Crossing the lines: poetry and collage

There’s a place where art, word and image live together: it’s called “found poetry”.

According to our beloved Wikipedia, “Found poetry is a type of poetry created by taking words, phrases, and sometimes whole passages from other sources and reframing them as poetry by making changes in spacing and lines, or by adding or deleting text, thus imparting new meaning.

Found poetry can be performed both “physically” and digitally, no matter the sources. For instance, the digital version can be done by scanning old public domain books pages. Then, with different photo editing software different effects can be applied. It can be comic, ironic, sad, whatever the author would like to express through different ways: Dadaists’cut-up technique, découpé, blackout poetry and – sometimes – collage. 

Here’s a list of artists we recommend to take a look at – we also included a link to Amazon, who knows you may be inspired and buy one! Do you crave more found poetry? On the most loved digital Santa, you can find some books to help you create your own found poetry on your own.


According to Goodreads: “selectively painting over much of a forgotten nineteenth-century book, Ruefle’s publication brings new meaning to an old story. What remains visible is delicate poetry: artfully rendered, haunted by its former self, yet completely new. A high-quality replica of the original aged, delicate book in which Ruefle “erased” the text, this book will appeal to fans of poetry as well as visual art.”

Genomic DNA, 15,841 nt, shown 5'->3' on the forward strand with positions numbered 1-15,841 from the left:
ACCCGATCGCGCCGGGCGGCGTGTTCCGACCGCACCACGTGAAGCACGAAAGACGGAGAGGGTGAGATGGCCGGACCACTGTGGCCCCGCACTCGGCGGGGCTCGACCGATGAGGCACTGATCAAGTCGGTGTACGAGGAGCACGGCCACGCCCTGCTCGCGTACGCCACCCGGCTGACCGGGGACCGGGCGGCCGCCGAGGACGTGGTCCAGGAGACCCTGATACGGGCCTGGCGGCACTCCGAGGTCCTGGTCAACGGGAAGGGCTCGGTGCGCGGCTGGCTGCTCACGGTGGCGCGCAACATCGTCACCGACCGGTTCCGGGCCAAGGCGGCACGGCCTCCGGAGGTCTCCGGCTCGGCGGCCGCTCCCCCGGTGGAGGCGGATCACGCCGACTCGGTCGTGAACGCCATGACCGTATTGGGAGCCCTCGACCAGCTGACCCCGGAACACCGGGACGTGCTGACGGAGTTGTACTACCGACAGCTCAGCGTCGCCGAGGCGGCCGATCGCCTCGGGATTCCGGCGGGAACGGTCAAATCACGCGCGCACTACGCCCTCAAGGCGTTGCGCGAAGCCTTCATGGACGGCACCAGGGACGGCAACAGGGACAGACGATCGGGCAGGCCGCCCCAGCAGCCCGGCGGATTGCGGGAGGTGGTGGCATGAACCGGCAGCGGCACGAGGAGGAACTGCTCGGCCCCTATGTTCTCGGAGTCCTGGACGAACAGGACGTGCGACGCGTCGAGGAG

The Cantos is generally considered one of the most significant works of modernist poetry in the 20th century. The most striking feature of the text is the inclusion of Chinese characters as well as quotations in European languages other than English, and includes letters written by presidents and popes, as well as an array of official documents from governments and banks.


Radi Os revises the first four books of Milton’s Paradise Lost by excising words, discovering a modern and visionary poem within the seventeenth-century text. With God and Satan crossed out, Radi Os reduces Milton’s Baroque poem to elemental forces. 


A Wonderful Catastrophe is a book of erasure poems by Colette Love Hilliard. Featuring black and white found poetry accompanied by art that tells a complete visual, poetic story. The process of erasure involves “blacking out” certain lines, words, and sections of a text to create new meaning. This book tackles many difficult issues, and does so artfully and elegantly.


Every single detail can be poetry; that’s the philosophy behind blackout and found poetry. However, Sarah Wheeler wants to make everything gold – as “what light I’ve found” is her bio on Instagram.


Paula Boon lets words and images find her and then combines them into found word art. Her poems are taken from cast-off books, paired with natural ephemera for layers of beauty and meaning.



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